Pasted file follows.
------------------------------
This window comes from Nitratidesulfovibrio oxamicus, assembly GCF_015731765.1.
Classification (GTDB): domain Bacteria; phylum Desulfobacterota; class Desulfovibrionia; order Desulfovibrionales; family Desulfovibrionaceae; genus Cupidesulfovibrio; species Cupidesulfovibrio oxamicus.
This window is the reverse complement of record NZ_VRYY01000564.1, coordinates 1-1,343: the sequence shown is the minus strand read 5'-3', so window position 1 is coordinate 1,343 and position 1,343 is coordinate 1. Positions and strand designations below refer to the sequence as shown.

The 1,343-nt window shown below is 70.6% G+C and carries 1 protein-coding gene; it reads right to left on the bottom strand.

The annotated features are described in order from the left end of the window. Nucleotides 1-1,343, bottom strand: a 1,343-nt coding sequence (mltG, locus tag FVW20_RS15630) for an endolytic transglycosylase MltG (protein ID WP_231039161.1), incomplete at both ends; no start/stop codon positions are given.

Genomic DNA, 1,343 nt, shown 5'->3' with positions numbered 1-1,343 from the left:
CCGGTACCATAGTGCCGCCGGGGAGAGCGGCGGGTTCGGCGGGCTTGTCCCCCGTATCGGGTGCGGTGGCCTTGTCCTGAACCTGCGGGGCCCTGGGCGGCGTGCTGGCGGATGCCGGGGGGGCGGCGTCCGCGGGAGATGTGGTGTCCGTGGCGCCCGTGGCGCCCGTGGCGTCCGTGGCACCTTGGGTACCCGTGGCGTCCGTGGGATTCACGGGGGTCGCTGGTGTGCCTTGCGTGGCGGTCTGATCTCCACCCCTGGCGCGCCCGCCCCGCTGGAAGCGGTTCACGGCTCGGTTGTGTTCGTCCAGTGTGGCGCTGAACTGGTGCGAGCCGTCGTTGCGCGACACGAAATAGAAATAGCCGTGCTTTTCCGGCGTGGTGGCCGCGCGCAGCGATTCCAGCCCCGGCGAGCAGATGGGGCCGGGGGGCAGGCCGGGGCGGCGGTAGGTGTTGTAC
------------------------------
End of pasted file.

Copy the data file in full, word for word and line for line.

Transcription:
This window comes from Nitratidesulfovibrio oxamicus, assembly GCF_015731765.1.
Classification (GTDB): domain Bacteria; phylum Desulfobacterota; class Desulfovibrionia; order Desulfovibrionales; family Desulfovibrionaceae; genus Cupidesulfovibrio; species Cupidesulfovibrio oxamicus.
This window is the reverse complement of record NZ_VRYY01000564.1, coordinates 1-1,343: the sequence shown is the minus strand read 5'-3', so window position 1 is coordinate 1,343 and position 1,343 is coordinate 1. Positions and strand designations below refer to the sequence as shown.

The 1,343-nt window shown below is 70.6% G+C and carries 1 protein-coding gene; it reads right to left on the bottom strand.

The annotated features are described in order from the left end of the window. Nucleotides 1-1,343, bottom strand: a 1,343-nt coding sequence (mltG, locus tag FVW20_RS15630) for an endolytic transglycosylase MltG (protein ID WP_231039161.1), incomplete at both ends; no start/stop codon positions are given.

Genomic DNA, 1,343 nt, shown 5'->3' with positions numbered 1-1,343 from the left:
CCGGTACCATAGTGCCGCCGGGGAGAGCGGCGGGTTCGGCGGGCTTGTCCCCCGTATCGGGTGCGGTGGCCTTGTCCTGAACCTGCGGGGCCCTGGGCGGCGTGCTGGCGGATGCCGGGGGGGCGGCGTCCGCGGGAGATGTGGTGTCCGTGGCGCCCGTGGCGCCCGTGGCGTCCGTGGCACCTTGGGTACCCGTGGCGTCCGTGGGATTCACGGGGGTCGCTGGTGTGCCTTGCGTGGCGGTCTGATCTCCACCCCTGGCGCGCCCGCCCCGCTGGAAGCGGTTCACGGCTCGGTTGTGTTCGTCCAGTGTGGCGCTGAACTGGTGCGAGCCGTCGTTGCGCGACACGAAATAGAAATAGCCGTGCTTTTCCGGCGTGGTGGCCGCGCGCAGCGATTCCAGCCCCGGCGAGCAGATGGGGCCGGGGGGCAGGCCGGGGCGGCGGTAGGTGTTGTAC